not ANYone. Not Nader, for example, but anyone
who isn't a douchebag."
From our "yeah, right"
Bust-Up chewing gum can
ANGELINA JOLIE SUES MADONNA
FOR TRYING TO ADOPT AFRICAN BABY
The trailer for The
(I think you know what this is about.)
The trailer for Blood
Diamond - HD
- Set against the
backdrop of the chaos and civil war that
enveloped 1990s Sierra Leone, "Blood Diamond"
is the story of Danny Archer (Leonardo
DiCaprio), a South African mercenary, and
Solomon Vandy (Djimon Hounsou), a Mende
fisherman. Both men are African, but their
histories and their circumstances are as
different as any can be—until their fates
become joined in a common quest to recover a
rare pink diamond that can transform their
lives. While in prison for smuggling, Archer
learns that Solomon—who was taken from his
family and forced to work in the diamond
fields—has found and hidden the extraordinary
rough stone. With the help of Maddy Bowen
(Jennifer Connelly), an American journalist
whose idealism is tempered by a deepening
connection with Archer, the two men embark on
a trek through rebel territory. More than a
search for a valuable diamond, the journey
could save Solomon's family and give Archer
the second chance he thought he would never
The trailer for 300
... (Haven't seen the movie, and don't know if I
could handle 100 minutes of this, but this is a
VERY cool trailer.)
- Based on the epic
graphic novel by Frank Miller, "300" is a
ferocious retelling of the ancient Battle of
Thermopylae in which King Leonidas (Gerard
Butler) and 300 Spartans fought to the death
against Xerxes and his massive Persian army.
Facing insurmountable odds, their valor and
sacrifice inspire all of Greece to unite
against the Persian enemy, drawing a line in
the sand for democracy. The film brings
Miller's (Sin City) acclaimed graphic novel to
life by combining live action with virtual
backgrounds that capture his distinct vision
of this ancient historic tale.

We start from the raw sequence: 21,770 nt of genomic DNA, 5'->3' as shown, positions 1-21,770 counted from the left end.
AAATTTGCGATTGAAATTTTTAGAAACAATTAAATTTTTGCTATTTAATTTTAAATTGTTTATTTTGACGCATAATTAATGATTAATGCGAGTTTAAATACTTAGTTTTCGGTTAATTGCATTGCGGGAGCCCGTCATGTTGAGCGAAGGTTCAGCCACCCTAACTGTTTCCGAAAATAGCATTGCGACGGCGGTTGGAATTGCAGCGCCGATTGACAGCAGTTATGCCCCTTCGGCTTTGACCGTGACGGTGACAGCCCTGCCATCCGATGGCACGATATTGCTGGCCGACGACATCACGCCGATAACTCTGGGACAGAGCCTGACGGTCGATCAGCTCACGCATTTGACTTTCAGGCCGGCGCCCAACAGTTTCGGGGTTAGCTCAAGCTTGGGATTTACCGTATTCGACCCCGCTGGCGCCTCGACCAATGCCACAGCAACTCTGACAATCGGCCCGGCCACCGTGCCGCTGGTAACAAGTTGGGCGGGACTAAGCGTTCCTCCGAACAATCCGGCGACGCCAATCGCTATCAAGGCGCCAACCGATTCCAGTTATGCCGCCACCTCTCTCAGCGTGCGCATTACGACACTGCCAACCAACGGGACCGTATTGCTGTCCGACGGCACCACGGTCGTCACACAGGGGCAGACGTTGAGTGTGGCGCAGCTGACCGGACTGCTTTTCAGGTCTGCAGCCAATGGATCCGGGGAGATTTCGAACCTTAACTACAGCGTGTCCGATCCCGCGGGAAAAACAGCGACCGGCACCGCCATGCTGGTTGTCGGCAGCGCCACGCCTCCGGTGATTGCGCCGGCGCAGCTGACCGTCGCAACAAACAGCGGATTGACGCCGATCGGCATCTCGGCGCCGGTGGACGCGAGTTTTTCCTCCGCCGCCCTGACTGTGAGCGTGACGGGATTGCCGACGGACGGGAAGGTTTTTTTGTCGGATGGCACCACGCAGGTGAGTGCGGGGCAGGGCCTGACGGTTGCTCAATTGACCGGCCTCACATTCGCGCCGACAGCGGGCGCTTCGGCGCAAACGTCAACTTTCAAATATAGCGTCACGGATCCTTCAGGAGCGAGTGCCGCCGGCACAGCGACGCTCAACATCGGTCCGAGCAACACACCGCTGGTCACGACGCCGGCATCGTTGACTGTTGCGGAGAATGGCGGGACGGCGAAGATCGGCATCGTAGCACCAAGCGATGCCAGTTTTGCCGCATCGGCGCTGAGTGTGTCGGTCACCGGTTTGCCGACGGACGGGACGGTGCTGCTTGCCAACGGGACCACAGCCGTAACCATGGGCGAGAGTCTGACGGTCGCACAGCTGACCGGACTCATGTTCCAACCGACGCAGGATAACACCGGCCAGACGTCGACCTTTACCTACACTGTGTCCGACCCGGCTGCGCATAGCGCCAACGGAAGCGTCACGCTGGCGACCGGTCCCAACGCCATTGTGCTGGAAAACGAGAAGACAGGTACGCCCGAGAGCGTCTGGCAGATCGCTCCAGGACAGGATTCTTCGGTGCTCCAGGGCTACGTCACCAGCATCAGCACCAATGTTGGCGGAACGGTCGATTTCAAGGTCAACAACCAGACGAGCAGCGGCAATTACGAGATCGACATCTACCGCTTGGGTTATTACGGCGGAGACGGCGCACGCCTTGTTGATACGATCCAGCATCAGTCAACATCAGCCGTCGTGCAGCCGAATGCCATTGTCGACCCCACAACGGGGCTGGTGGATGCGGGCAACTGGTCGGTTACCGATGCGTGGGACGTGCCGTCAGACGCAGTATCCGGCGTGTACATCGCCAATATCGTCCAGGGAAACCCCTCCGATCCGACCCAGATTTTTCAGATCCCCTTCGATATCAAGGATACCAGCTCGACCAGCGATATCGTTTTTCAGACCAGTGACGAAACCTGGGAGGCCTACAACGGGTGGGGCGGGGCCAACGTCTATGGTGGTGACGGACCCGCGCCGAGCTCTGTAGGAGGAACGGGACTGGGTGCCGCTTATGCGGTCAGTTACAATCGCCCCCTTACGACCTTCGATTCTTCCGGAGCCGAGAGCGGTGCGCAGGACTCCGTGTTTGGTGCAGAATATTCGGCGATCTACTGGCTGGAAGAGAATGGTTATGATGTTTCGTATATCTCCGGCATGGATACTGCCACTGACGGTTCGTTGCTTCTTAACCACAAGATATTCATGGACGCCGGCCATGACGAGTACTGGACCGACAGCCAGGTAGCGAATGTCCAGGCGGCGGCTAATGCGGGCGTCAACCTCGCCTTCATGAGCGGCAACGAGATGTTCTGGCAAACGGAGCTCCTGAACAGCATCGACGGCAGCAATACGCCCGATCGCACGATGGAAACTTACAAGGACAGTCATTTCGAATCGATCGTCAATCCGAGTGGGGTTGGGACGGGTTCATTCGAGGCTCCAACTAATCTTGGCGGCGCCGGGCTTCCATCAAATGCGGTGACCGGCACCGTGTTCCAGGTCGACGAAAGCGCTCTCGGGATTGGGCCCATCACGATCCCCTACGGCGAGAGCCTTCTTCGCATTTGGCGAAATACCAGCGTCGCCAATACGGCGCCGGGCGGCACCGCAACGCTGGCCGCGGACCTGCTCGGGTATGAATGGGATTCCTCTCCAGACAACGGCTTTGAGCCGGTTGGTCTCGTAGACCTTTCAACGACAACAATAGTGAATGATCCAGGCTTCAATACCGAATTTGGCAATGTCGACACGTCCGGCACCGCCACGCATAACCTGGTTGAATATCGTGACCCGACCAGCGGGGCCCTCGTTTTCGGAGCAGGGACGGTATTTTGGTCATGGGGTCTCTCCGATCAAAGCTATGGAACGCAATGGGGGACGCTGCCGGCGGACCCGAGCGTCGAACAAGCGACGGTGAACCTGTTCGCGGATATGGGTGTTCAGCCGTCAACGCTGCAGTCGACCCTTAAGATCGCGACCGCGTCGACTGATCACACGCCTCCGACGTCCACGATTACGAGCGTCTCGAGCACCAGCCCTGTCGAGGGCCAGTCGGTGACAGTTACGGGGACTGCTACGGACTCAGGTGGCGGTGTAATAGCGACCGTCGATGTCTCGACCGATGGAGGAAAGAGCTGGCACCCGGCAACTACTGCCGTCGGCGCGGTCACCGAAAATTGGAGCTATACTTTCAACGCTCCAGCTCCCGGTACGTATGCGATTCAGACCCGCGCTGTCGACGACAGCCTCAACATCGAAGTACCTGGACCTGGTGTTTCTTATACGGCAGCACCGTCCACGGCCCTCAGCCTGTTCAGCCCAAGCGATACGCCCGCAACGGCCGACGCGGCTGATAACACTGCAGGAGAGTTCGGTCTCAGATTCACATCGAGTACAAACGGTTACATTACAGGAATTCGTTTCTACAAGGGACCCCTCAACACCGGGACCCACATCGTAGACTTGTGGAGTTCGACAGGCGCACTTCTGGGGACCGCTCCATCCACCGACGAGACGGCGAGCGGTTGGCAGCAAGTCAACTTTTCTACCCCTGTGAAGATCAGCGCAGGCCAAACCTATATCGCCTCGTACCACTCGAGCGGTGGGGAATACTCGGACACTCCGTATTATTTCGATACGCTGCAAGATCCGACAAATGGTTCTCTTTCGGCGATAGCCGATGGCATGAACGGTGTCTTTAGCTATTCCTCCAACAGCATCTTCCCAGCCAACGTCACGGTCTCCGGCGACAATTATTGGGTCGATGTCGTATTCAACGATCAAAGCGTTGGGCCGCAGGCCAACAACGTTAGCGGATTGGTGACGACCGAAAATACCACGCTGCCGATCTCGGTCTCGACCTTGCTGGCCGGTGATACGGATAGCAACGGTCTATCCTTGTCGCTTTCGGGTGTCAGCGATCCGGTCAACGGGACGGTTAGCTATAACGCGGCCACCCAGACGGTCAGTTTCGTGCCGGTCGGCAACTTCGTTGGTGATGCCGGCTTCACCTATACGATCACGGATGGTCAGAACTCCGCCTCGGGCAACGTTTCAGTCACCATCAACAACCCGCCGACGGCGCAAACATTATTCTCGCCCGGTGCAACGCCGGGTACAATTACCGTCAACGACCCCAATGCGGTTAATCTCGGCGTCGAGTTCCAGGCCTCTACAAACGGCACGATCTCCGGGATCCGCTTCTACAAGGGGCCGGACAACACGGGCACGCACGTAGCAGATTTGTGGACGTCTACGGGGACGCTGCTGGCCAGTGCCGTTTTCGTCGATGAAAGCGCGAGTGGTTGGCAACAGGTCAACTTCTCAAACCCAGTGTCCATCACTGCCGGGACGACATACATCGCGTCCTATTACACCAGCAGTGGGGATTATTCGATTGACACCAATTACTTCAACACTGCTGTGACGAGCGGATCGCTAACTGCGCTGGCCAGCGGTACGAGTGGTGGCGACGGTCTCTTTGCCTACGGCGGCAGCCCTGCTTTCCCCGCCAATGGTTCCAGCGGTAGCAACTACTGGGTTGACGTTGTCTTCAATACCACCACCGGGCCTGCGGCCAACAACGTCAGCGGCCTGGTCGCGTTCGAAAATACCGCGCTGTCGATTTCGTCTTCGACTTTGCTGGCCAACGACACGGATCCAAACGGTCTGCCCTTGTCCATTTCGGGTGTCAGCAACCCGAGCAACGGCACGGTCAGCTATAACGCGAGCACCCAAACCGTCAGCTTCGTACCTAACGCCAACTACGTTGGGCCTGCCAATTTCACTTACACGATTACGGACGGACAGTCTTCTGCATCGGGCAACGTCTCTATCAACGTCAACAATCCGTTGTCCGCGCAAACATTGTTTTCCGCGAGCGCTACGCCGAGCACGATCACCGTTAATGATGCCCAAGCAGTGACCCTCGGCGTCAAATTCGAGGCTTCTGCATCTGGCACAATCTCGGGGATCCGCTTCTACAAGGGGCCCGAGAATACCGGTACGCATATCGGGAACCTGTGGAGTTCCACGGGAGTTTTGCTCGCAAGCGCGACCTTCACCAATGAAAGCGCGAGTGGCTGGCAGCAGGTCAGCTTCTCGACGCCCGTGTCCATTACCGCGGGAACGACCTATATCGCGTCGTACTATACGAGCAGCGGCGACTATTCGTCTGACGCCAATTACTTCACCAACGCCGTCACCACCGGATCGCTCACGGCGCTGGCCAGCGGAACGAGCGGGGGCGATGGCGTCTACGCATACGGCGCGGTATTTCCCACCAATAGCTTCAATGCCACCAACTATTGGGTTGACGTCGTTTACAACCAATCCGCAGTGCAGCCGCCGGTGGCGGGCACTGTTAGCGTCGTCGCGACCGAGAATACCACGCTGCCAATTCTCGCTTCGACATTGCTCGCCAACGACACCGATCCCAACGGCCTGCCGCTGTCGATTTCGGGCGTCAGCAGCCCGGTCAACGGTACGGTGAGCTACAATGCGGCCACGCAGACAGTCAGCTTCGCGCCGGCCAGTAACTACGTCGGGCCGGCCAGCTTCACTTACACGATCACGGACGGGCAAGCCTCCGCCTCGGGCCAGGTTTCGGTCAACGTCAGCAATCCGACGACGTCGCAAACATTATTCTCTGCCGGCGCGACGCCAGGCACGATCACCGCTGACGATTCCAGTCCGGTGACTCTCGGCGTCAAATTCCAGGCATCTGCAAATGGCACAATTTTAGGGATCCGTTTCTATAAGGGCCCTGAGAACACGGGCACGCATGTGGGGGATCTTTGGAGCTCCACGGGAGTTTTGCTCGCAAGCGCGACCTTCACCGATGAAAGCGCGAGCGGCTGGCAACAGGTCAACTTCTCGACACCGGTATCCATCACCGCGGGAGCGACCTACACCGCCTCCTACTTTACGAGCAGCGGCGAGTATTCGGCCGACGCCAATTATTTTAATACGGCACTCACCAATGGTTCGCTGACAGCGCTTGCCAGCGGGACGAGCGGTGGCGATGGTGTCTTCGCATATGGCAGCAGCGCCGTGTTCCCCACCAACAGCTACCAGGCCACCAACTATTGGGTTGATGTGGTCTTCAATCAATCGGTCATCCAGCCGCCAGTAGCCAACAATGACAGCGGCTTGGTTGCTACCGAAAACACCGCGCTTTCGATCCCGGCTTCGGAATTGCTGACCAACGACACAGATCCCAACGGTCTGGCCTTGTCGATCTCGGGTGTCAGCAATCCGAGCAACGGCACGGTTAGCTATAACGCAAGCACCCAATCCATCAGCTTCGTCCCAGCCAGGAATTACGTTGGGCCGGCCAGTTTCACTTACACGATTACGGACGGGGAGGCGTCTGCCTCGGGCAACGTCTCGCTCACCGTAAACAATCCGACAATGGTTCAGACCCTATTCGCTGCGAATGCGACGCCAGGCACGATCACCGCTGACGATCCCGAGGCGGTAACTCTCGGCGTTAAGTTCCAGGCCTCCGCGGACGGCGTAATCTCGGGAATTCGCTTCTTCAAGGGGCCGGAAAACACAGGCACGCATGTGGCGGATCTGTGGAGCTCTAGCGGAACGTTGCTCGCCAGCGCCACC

"An embarrassed Keith
Richards says he was merely sitting on a tree
stump rather than climbing up a lofty palm tree
when he fell and hit his head."
"Foley Now Blames Behavior
on Postpartum Depression"
- "Like millions of
Americans, I suffered from postpartum
depression," said the embattled congressman,
choking back tears. "Instead of seeking
professional help, I self-medicated by sending
instant messages to hot congressional pages."
Jacko wants to fill Foley's
- As well as the seats
of many of Foley's former acquaintances.
- Jacko sees this as a
chance to close one chapter of his life and
turn over a new leaf. As soon as he gets to
the bottom of the page.
Warriors in the Wind--cast
paper sculpture by Allen Eckman
Yellow asterisk: funny (maybe). White asterisk: expanded format.
Blue asterisk: not mine. No asterisk: it probably sucks.
Bliss - Season Two
Medium Cool (1968) is a docudrama filmed in 1968 with the backdrop of the
Democratic National Convention. I must have missed this when it was released,
probably because I was on a merchant ship. I certainly remember the events
depicted in the film. 1968 was not a stellar year for the USA. It started with
the Tet Offensive, then Bobby Kennedy and Martin Luther King were
assassinated. Lyndon Johnson, who couldn't make a personal appearance anywhere
in the US without being drowned out by protestors, decided not to seek
reelection. Of all the memorable occurrences of that year, my most vivid
memory was democracy in action Richard Daley style. The counter-culture had
decided to attempt influencing the Democratic convention, which had a strong
peace candidate in McCarthy, with non-violent demonstrations. The National
Guard went into intensive training to cope with the expected disruptions, and
Daley turned the Guard and the local police loose on the demonstrators. The
police and guardsmen went berserk, and brutalized everyone in sight.
Filmmaker Haskell Wexler chose to tell the story as a pseudo-documentary,
incorporating some real footage of the time, and seen through the eyes of a
fictional TV photojournalist (Robert Forster). The fictional overlay adds a
minor theme about journalistic integrity, since the journalist is a totally
dispassionate observer of what he is filming. The photographer also had a love
interest, played by Verna Bloom, whom he chose over former girlfriend Marianna